It All Comes Back To The Simpsons

Sunday, October 16, 2005

"Knock Him Down!...Go For The Face!...Ralph Wiggum Lost His Shin Guard! Hack The Bone! Hack The Bone!!!"

I'm sure this post will interest none of my regular visitors, except perhaps Shamus, but it's my blog, I can bore if I want to. Hockey is back!!! and while I was excited at its' return, I was also a little hesitant to fully embrace it, not because I am some fair-weather fan still miffed at the NHL lock-out, but because of the rule changes that accompanied the return to the rink.

I am what you would call an Old School hockey fan; the kind for whom a 2-1 game can be as exciting as a 7-5 one (and the kind who thinks that if you can't play hockey outside during the winter, your city has no business having an NHL franchise...seriously, is it a coincidence that we lost an entire season right after a team from Florida, of all places, won the Stanley Cup?). Most of the rule changes focus on making hockey more offense-oriented, such as doing away with the two-line-pass rule, keeping the goalie in net instead of letting him roam when he wants to, thereby not letting him clear the puck out of the zone...stuff like that.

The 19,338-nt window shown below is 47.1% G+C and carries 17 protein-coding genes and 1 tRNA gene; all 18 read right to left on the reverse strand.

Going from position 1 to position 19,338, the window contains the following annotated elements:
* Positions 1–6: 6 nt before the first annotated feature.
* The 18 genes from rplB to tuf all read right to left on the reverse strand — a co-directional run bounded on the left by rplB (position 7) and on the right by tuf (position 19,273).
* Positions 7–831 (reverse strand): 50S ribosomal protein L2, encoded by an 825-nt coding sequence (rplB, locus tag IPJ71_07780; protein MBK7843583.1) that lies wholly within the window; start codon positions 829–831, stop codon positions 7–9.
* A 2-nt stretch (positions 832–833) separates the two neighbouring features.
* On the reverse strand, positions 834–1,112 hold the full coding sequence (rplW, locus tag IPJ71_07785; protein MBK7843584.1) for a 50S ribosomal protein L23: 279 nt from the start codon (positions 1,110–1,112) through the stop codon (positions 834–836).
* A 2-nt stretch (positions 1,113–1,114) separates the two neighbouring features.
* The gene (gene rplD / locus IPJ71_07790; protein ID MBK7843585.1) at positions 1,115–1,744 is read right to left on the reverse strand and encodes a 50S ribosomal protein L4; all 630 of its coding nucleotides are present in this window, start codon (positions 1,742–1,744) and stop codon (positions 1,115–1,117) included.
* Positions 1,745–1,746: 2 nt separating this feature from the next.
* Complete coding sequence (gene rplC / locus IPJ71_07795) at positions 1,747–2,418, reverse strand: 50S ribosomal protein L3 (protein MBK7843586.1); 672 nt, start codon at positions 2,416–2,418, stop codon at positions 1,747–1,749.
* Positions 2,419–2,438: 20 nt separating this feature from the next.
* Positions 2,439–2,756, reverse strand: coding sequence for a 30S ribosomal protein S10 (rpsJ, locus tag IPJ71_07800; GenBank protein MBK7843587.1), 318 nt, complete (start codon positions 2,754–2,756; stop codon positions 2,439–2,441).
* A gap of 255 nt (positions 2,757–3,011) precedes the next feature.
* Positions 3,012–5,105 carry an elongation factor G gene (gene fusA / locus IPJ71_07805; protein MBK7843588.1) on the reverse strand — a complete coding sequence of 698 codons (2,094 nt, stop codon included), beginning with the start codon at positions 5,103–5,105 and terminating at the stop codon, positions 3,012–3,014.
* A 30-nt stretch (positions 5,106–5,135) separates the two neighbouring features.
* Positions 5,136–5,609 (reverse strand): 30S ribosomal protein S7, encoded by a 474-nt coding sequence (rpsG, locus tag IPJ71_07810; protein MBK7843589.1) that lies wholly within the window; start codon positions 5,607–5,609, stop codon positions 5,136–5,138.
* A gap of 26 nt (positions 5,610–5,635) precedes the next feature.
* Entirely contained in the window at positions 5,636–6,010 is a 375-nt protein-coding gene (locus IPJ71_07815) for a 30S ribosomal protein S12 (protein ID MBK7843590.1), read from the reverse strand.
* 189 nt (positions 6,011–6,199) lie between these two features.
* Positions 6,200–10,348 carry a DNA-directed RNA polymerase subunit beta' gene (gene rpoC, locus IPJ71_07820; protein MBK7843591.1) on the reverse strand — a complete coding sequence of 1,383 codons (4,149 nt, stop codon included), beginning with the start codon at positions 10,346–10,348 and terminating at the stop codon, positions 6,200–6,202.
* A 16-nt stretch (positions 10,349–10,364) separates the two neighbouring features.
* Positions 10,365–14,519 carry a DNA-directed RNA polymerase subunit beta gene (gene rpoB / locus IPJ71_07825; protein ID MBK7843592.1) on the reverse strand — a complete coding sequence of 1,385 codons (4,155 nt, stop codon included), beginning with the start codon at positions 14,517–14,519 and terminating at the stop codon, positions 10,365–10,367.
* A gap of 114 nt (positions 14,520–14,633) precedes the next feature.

Now that the season is a couple weeks old, I feel a little better about the rule changes. Teams that are built around solid defense and goaltending, like my Wild (love the team, cool looking sweaters, but dumbest name in sports history) are still able to compete, still able to hold their opponents to under 3 goals most of the time. I was, being Old School, not sure about the elimination of ties, but now that I've had some time to get used to it I think it's a good idea, at least you still get a point for losing in overtime. I wonder, though, how the rule changes might affect the record books; with more and more higher scoring games, will scoring records be that much easier to eclipse? Will names like Gretsky and Orr be erased from the books by long-careered players who are merely better than average?

I am still a little concerned about hockey, or the NHL at any rate, as an institution, as we still have the same problem of ownership, namely that many of the owners these days are more interested in hockey as an investment to add to their portfolio than in the game itself. What was once a gritty sport of the commoners has slowly been handed off to slick power brokers, more interested in profit margins than in throwing squids on the ice, who've jacked the price of souvenier hats so high that I fear we're past the point where one could carelessly flip them onto the ice after someone scores three goals.

Hopefully hockey will recover from it's lost season, and can stay true to it's roots and be successful. Do I believe in miracles? Yes!

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